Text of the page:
What Do You Think?

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  • diane witters says:

    Great post! I’ve also long been in the Malala fan club and could vicariously feel the collective energy and solidarity you describe here, surrounded by eager, progressive, global community members who are hungry for the hope that Malala’s wisdom and experience offer. What stands out to me most, from your highlights of her words, is this:
    “Having survived the bullet, she feels privileged to have been given a second chance at life. ‘The only thing that died that day,’ she said, ‘was my fear.'”
    That sense of courage — or is it, rather, a lack of fear that is fueled by an inner conviction of her purpose to expect good — is almost beyond my imagination. But I want to companion with her vision and let it speak to me and lead me to that same sense of hope and fearlessness.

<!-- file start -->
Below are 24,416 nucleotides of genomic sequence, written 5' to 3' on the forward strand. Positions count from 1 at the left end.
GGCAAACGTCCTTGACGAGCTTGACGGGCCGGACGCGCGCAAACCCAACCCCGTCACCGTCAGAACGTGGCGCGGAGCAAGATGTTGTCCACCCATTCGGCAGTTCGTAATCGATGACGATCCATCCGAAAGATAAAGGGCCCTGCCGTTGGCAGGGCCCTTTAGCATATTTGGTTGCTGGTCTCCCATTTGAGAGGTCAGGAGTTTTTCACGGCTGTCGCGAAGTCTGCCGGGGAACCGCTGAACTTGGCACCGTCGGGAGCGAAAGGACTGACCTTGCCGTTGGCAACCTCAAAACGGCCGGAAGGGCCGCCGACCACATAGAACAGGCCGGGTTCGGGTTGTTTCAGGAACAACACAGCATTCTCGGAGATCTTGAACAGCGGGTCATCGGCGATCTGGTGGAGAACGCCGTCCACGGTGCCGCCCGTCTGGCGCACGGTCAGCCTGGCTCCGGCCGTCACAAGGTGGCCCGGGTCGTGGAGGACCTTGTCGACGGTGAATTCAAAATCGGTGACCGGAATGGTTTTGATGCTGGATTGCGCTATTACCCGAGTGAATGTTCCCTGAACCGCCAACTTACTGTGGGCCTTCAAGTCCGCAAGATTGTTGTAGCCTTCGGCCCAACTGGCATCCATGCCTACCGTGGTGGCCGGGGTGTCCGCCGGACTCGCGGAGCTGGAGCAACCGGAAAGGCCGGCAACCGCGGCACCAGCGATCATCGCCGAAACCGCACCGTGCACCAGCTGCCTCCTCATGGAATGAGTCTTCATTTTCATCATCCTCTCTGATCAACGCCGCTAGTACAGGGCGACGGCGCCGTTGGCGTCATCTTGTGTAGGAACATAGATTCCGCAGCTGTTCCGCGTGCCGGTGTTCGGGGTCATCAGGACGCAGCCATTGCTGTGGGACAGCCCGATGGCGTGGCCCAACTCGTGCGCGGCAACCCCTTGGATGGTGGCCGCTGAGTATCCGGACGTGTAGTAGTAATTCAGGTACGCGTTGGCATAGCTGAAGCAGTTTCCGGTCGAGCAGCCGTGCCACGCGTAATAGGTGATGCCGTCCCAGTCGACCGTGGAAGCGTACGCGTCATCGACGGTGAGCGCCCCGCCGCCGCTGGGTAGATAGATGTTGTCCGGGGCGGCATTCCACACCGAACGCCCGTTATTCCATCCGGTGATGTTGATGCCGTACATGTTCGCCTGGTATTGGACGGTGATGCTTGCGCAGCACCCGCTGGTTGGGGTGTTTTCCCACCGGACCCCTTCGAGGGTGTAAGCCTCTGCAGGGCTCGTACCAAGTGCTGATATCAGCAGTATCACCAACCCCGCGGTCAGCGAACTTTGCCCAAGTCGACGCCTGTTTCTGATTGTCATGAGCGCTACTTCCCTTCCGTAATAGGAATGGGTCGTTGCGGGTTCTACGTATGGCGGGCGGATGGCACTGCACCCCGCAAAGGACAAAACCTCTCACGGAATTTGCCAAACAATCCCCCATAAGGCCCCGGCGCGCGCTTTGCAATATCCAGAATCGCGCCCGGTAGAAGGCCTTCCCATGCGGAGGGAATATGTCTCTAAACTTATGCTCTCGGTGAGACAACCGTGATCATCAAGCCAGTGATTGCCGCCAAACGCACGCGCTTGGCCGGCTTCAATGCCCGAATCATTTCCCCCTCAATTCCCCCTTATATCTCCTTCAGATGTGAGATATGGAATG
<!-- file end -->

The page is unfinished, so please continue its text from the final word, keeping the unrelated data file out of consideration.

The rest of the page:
I also especially appreciated your clear summary of the deeper intent behind her mission:
    “I was reminded that for Malala, education goes far beyond textbooks and exams that aim to improve literacy.The ability to analyze, to question, to dream, to think for oneself are tools for empowerment. It opens doors to opportunities that the less fortunate would not otherwise consider. It teaches children, and especially girls, to value themselves in societies where women are treated as subordinate men. Furthermore, Malala believes that education is the most powerful weapon with which to combat extremism because it can help prevent young boys from being brainwashed into committing acts of violence. It presents the ultimate freedom—the potential for peace.”